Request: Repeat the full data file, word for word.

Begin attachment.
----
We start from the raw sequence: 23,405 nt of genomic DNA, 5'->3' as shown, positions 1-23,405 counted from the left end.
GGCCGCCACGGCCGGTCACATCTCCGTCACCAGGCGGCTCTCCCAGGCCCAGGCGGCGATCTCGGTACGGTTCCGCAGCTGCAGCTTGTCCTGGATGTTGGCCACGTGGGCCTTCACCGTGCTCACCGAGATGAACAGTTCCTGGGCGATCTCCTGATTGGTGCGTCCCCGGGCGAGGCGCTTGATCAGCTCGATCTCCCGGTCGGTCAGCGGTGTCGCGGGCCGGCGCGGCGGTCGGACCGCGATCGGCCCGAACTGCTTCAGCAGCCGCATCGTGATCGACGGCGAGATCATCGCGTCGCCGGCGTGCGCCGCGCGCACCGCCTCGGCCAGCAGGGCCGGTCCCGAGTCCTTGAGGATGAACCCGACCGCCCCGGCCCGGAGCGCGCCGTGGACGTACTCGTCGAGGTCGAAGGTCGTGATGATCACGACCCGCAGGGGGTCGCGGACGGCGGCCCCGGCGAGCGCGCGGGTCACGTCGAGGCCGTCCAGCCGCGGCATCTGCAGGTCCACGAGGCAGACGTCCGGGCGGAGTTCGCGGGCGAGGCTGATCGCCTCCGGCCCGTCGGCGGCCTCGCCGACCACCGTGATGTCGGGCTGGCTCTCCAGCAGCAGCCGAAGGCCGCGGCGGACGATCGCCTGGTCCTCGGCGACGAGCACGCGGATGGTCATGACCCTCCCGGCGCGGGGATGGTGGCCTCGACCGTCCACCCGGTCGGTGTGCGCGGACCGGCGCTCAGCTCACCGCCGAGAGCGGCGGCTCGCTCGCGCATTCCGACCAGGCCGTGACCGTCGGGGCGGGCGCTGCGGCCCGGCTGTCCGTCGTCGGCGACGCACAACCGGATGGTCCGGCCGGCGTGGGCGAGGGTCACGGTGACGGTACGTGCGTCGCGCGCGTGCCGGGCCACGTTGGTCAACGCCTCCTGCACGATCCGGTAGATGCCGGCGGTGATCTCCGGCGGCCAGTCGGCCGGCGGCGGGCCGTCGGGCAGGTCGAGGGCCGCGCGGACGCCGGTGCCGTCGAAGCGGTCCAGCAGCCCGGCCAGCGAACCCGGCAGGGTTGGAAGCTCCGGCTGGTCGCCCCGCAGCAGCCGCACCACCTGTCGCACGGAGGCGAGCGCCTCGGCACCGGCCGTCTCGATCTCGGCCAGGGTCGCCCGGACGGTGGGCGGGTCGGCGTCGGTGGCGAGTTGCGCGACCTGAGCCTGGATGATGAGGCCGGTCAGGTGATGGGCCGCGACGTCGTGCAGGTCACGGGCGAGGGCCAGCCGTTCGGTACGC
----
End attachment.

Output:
We start from the raw sequence: 23,405 nt of genomic DNA, 5'->3' as shown, positions 1-23,405 counted from the left end.
GGCCGCCACGGCCGGTCACATCTCCGTCACCAGGCGGCTCTCCCAGGCCCAGGCGGCGATCTCGGTACGGTTCCGCAGCTGCAGCTTGTCCTGGATGTTGGCCACGTGGGCCTTCACCGTGCTCACCGAGATGAACAGTTCCTGGGCGATCTCCTGATTGGTGCGTCCCCGGGCGAGGCGCTTGATCAGCTCGATCTCCCGGTCGGTCAGCGGTGTCGCGGGCCGGCGCGGCGGTCGGACCGCGATCGGCCCGAACTGCTTCAGCAGCCGCATCGTGATCGACGGCGAGATCATCGCGTCGCCGGCGTGCGCCGCGCGCACCGCCTCGGCCAGCAGGGCCGGTCCCGAGTCCTTGAGGATGAACCCGACCGCCCCGGCCCGGAGCGCGCCGTGGACGTACTCGTCGAGGTCGAAGGTCGTGATGATCACGACCCGCAGGGGGTCGCGGACGGCGGCCCCGGCGAGCGCGCGGGTCACGTCGAGGCCGTCCAGCCGCGGCATCTGCAGGTCCACGAGGCAGACGTCCGGGCGGAGTTCGCGGGCGAGGCTGATCGCCTCCGGCCCGTCGGCGGCCTCGCCGACCACCGTGATGTCGGGCTGGCTCTCCAGCAGCAGCCGAAGGCCGCGGCGGACGATCGCCTGGTCCTCGGCGACGAGCACGCGGATGGTCATGACCCTCCCGGCGCGGGGATGGTGGCCTCGACCGTCCACCCGGTCGGTGTGCGCGGACCGGCGCTCAGCTCACCGCCGAGAGCGGCGGCTCGCTCGCGCATTCCGACCAGGCCGTGACCGTCGGGGCGGGCGCTGCGGCCCGGCTGTCCGTCGTCGGCGACGCACAACCGGATGGTCCGGCCGGCGTGGGCGAGGGTCACGGTGACGGTACGTGCGTCGCGCGCGTGCCGGGCCACGTTGGTCAACGCCTCCTGCACGATCCGGTAGATGCCGGCGGTGATCTCCGGCGGCCAGTCGGCCGGCGGCGGGCCGTCGGGCAGGTCGAGGGCCGCGCGGACGCCGGTGCCGTCGAAGCGGTCCAGCAGCCCGGCCAGCGAACCCGGCAGGGTTGGAAGCTCCGGCTGGTCGCCCCGCAGCAGCCGCACCACCTGTCGCACGGAGGCGAGCGCCTCGGCACCGGCCGTCTCGATCTCGGCCAGGGTCGCCCGGACGGTGGGCGGGTCGGCGTCGGTGGCGAGTTGCGCGACCTGAGCCTGGATGATGAGGCCGGTCAGGTGATGGGCCGCGACGTCGTGCAGGTCACGGGCGAGGGCCAGCCGTTCGGTACGC